Selnick and Hickey alleged that the VSOs involved are known for unquestioning support of VA positions, and they coordinated messaging with the White House and VA officials. At the same time, progressive media outlets and government unions “pushed misleading propaganda” which minimized VA problems and deployed “scare tactics” alleging “sinister schemes to ‘privatize’ the VA — something no commissioners had proposed.”
This bled out into the Democratic presidential debates, with Hillary Clinton and Bernie Sanders both repeating the attacks that some groups like Concerned Veterans for America (CVA) aimed to “privatize the VA.” The Washington Post fact-checked these claims and found them false.
“Ultimate blame for this failure lies with the Obama White House, which worked closely with the department bureaucracy and government labor unions in a campaign to shelter the VA’s government-run healthcare apparatus from significant change,” Selnick and Hickey declared.
“Once again the lobbyists worked with some of the commissioners and tried to thwart the efforts of those who wanted to see real VA reform,” Hickey told reporters in the call.
Next Page: Is the VA worse than Amtrak and the post office?
Worse than Amtrak and the post office?
Perhaps ironically, Hickey argued that the VA would work better if it ran like Amtrak or the post office, two non-profit government corporations not exactly known for their efficiency. He argued that this transition would “take the politics out of it.”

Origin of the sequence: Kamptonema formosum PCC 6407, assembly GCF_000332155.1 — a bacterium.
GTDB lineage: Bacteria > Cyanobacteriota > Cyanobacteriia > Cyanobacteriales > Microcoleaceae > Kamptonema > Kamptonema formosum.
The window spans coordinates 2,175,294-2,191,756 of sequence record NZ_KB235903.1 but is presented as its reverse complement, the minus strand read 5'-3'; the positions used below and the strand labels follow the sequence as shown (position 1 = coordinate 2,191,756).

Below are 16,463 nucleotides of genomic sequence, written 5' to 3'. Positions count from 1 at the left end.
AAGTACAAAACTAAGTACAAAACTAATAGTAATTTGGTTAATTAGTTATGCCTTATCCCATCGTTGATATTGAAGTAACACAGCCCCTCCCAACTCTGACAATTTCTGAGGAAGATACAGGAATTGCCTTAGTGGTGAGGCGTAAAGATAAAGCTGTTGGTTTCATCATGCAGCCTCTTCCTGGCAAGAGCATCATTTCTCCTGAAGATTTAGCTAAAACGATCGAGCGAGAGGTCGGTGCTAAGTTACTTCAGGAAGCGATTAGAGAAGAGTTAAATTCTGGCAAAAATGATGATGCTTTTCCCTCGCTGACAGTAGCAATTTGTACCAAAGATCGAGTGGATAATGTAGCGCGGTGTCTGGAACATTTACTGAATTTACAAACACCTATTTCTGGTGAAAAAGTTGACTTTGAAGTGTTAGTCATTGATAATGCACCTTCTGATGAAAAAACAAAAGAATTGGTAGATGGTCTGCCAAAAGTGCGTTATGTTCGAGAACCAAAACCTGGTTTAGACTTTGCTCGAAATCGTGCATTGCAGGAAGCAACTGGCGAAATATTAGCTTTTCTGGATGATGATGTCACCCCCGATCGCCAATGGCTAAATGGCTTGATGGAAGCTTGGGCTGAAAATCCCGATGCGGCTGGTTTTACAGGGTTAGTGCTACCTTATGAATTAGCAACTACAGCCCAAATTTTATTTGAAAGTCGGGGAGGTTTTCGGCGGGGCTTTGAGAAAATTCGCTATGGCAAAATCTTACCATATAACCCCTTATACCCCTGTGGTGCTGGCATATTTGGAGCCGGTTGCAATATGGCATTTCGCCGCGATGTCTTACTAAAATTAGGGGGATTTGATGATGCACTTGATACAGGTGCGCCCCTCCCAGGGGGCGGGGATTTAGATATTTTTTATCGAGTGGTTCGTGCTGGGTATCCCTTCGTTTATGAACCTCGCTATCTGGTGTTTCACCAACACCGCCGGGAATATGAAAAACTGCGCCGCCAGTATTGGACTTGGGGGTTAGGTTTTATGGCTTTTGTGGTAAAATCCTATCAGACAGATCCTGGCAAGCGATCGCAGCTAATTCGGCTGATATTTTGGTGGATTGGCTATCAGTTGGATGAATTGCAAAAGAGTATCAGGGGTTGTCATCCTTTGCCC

When pressed on the comparison, the Marine Corps vet said that “from an organizational standpoint,” the post office and Amtrak are better than the VA. “In the four years I was there, we had maybe four undersecretaries” in charge of the Veterans’ Health Administration. “You can never improve an organization if you’re going to have that kind of turnover in leadership positions.”
Selnick agreed, explaining that he “studied extensively the history of Amtrak and the post office.” Both systems were falling apart in late 20th century, but were comprehensively restructured to become more efficient. Even the Tennessee Valley Authority (TVA) and the Federal Deposit Insurance Corporation (FDIC) are running better than the VHA, Selnick argued, “which is a total meltdown going forward.”
A total lack of accountability.
The VA suffers from a total lack of accountability, explained Dan Caldwell, CVA’s vice president for legislative and political action. “A VA employee in Puerto Rico right now is guilty of armed robbery, but she was able to get her job back,” Caldwell said on the call with reporters. He mentioned another case where an employee took a veteran patient to a crack house, and it took over one year to fire that person.
Even in cases of “egregious misconduct,” Caldwell noted, “it is still very difficult to fire them.” He mentioned the three key individuals responsible for the wait times scandal in Phoenix, Ariz., which launched the VA scandal into the national media.
Sharon Helman, former head of that VA branch, was one of the first people fired after the VA reform law in 2014, but in October of last year, she sued the federal government seeking her job back. It looks likely that she will win her case. Worse, Helman wasn’t even fired for her role in the VA scandal, but for receiving an illegal contribution from a lobbyist!
The VA needs reform badly, and the final Commission on Care report does not go far enough, Selnick and Hickey argued. The very cronyist cultural problems that make the VA so inefficient in the first place also contributed to stopping reform through this very commission.
At the very least, the American people deserve to know the truth about what happened — and why the Department of Veterans Affairs will only continue to get worse.